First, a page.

During my career, I spent many years working in corporate and marketing communications. In that time, I helped to develop brands, create or refurbish new logos, protect logos from misuse, ensure that marks were used properly, and build corporate identifies for companies—including manuals on correct usage.
Over and over, I saw the value of a strong brand and how important it is to maintain that brand over time. Sometimes I had to argue with executives who wanted to turn the company name into a verb or use the logotype in a negative way. And in the high-tech world, I fought an ongoing battle to build a strong corporate presence in addition to generating sales leads.
Thus, it’s with a sense of slack-jawed, gob-smacked amazement that I watch what Elon Musk has done—and continues to do—to the company that used to be Twitter.
Elon Musk’s Wrecking Crew
We all know the details by now:
- Changing the company name. Musk started with Twitter—a name synonymous with instant communication and well-known to millions around the world. He turned it into X, a name which means nothing. It can also be easily confused with other companies and brands, such as Comcast’s Xfinity.
- Changing the company logo. Everyone knew the little blue bird. Even people who didn’t have a Twitter account and/or had no intention of ever using Twitter, recognized the bird. It reflected the company name perfectly and gave meaning to the word Tweet. But what’s an X besides a letter at the end of the alphabet?
Companies developing a logo strive to create one that stands out from the crowd. It should ideally say something about what the company does or produces, be visually recognizable, adapt well to different uses, and reinforce the brand.
If you want to re-vamp and modernize a logo, that’s fine. Brands like Columbia Pictures, Betty Crocker, Burger King, and Renault have done so many times over the years, yet people still recognize them. But throw a valuable logo in the trash? When you do that, you’re also discarding years of name recognition and good will.
But Wait, There’s More for Twitter
As if that wasn’t bad enough, Mr. Musk kept right on with his Twitter demolition derby. Additional actions included:
- Using the platform for ideological purposes. He not only changed the algorithm to favor right-wing messages, but he also adopted them himself. Many of us who don’t follow right-wing sources found those people appearing on our Twitter feeds. We had to unfollow to get rid of them. Mr. Musk has himself X-ed conspiracy theories and antisemitic slurs.
- Insulting the advertisers. This latest example of arrogant pique truly takes one’s breath away. Offended that major companies protested his antisemitic messages by removing their advertising, he told them bluntly to, “Go fuck yourselves.” For someone touted as a genius, he couldn’t have come up with a stupider, more self-destructive thing to say. Go ahead, insult your advertisers; see if that makes them come back. Just don’t hold your breath.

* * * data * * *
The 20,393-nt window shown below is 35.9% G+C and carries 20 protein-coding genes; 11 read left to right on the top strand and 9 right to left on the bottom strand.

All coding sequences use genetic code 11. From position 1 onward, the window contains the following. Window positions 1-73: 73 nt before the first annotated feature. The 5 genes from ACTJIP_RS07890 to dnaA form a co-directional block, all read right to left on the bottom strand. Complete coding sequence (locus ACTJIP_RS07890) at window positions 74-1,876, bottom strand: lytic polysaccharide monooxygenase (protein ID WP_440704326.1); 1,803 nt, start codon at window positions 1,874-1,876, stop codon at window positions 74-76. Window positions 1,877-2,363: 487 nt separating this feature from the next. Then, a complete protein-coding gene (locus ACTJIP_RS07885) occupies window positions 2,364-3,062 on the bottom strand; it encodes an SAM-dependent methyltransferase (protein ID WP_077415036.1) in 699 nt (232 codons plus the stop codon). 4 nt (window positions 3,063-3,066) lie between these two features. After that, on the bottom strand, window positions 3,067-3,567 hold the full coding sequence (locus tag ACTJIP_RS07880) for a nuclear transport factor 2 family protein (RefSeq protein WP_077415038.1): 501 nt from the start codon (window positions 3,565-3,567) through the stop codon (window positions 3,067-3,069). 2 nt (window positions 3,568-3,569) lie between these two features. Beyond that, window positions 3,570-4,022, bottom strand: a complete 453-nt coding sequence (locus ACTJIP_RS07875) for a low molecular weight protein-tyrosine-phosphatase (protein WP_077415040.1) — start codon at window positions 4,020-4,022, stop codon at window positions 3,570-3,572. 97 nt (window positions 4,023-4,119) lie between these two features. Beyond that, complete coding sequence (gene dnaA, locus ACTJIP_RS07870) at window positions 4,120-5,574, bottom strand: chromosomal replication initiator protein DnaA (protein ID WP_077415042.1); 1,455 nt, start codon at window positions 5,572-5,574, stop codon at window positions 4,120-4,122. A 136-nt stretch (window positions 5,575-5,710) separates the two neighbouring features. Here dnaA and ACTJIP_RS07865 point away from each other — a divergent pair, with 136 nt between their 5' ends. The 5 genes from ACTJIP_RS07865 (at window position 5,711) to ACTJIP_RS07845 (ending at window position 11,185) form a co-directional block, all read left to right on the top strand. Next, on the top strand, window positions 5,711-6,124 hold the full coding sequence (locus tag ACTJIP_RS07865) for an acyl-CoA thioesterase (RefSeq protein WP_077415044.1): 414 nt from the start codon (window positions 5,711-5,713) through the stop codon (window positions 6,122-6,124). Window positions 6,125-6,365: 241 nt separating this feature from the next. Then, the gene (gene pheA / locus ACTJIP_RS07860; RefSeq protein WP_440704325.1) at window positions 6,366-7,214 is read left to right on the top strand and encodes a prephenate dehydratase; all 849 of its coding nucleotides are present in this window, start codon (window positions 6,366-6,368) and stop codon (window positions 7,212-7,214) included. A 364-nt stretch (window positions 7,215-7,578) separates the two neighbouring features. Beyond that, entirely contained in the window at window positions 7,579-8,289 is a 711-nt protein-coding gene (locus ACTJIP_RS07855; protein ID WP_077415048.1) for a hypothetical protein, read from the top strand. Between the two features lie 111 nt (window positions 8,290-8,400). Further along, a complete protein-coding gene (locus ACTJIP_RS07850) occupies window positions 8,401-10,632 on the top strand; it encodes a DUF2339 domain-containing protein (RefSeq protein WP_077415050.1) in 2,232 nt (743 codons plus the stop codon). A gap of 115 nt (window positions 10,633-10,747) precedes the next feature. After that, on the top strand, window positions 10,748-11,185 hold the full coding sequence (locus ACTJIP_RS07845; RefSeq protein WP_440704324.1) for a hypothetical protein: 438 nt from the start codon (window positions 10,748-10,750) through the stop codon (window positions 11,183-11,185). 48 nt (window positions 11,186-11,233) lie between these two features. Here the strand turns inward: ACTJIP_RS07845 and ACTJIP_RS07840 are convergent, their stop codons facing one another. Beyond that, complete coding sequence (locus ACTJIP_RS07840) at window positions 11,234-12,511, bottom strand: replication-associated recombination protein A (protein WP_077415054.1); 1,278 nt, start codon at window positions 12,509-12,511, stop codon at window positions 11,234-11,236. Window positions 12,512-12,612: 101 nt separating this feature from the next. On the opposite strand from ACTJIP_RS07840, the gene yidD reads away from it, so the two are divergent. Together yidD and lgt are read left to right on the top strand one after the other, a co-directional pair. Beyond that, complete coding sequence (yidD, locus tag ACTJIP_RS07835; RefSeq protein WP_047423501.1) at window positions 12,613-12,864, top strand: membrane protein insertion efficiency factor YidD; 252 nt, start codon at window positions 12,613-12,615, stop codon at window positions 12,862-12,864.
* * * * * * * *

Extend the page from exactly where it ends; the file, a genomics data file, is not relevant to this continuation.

And the Results for X Are . . .
When he revealed the new X logo, Mr. Musk said he wanted, “a minimalist Art Deco design.” What’s he’s getting instead is a minimalist company so reduced that’s a shadow of its former self.
- He over-paid $44 billion for Twitter. The company has since dropped nearly $70 million a day during Mr. Musk’s first year. Current estimates put its worth at $19 billion.
- Share value has dropped by $54.20 per share.
- Staff has skidded to less than 50% of what it used to be, largely because Mr. Musk cut the workforce in half, starting with the senior executive team. In the high-tech world, that’s called doing more with less. But, like alchemy and trickle-down economics, it rarely works.
- Millions of users have quit—15% worldwide and 18% in the U.S—including major celebrities.
- In 1991, advertising accounted for nearly 90% of Twitter’s $5.1billion in annual revenue. Yet from September of 2022 to August of 2023, ad spending on X/Twitter by major ad agencies dropped 54%, according to ad-analytics firm Guideline.
Stop the Hemorrhaging
Any communications director who recommended such destructive tactics would have been summarily fired.
Any CEO who posted such dismal results would have resigned to spend more time with his family.
And, ordinarily, the company’s Board of Directors would have intervened and attempted to stop the hemorrhaging. Depending on the structure of the board and how shares are held, they might have taken actions along a spectrum from strongly advising a different approach to firing him as CEO.
But in 2022, Mr. Musk dissolved Twitter’s board, giving himself unchecked power. And he’s not about to fire himself.
From Positive Disruptor to Destructive Force
Once, years ago, I actually respected Elon Musk. I thought he was a positive disruptor, the kind of innovator who tries things—like a reusable booster rocket—that no one else dared attempt. But if absolute power corrupts absolutely, then he has gone pretty far down the absolute path.
NOTE: Periodically I receive an X notification that Elon Musk is following me. This has happened three or four times, so either he doesn’t like what he (or his staff) sees on my feed, or he just jumps in and out. He probably won’t like this, so buh bye, Elon.
What accounts for actions that experts have called, completely irrational?” Your guess is as good as mine. But I lean toward either the Dunning-Kruger Effect or narcissistic egotism. Mr. Musk literally thinks he’s the smartest person not just in the room but in the industry and can do no wrong. Therefore, everything he does is right and the rest of us poor stupid saps just can’t see it.
Except that he’s not as smart as he thinks he is. Mr. Musk has made too many terrible, horrible, no-good, very-bad decisions already. The numbers stand as proof of that. What will Mr. Musk do next? Can he dig himself any deeper?
I shudder to think.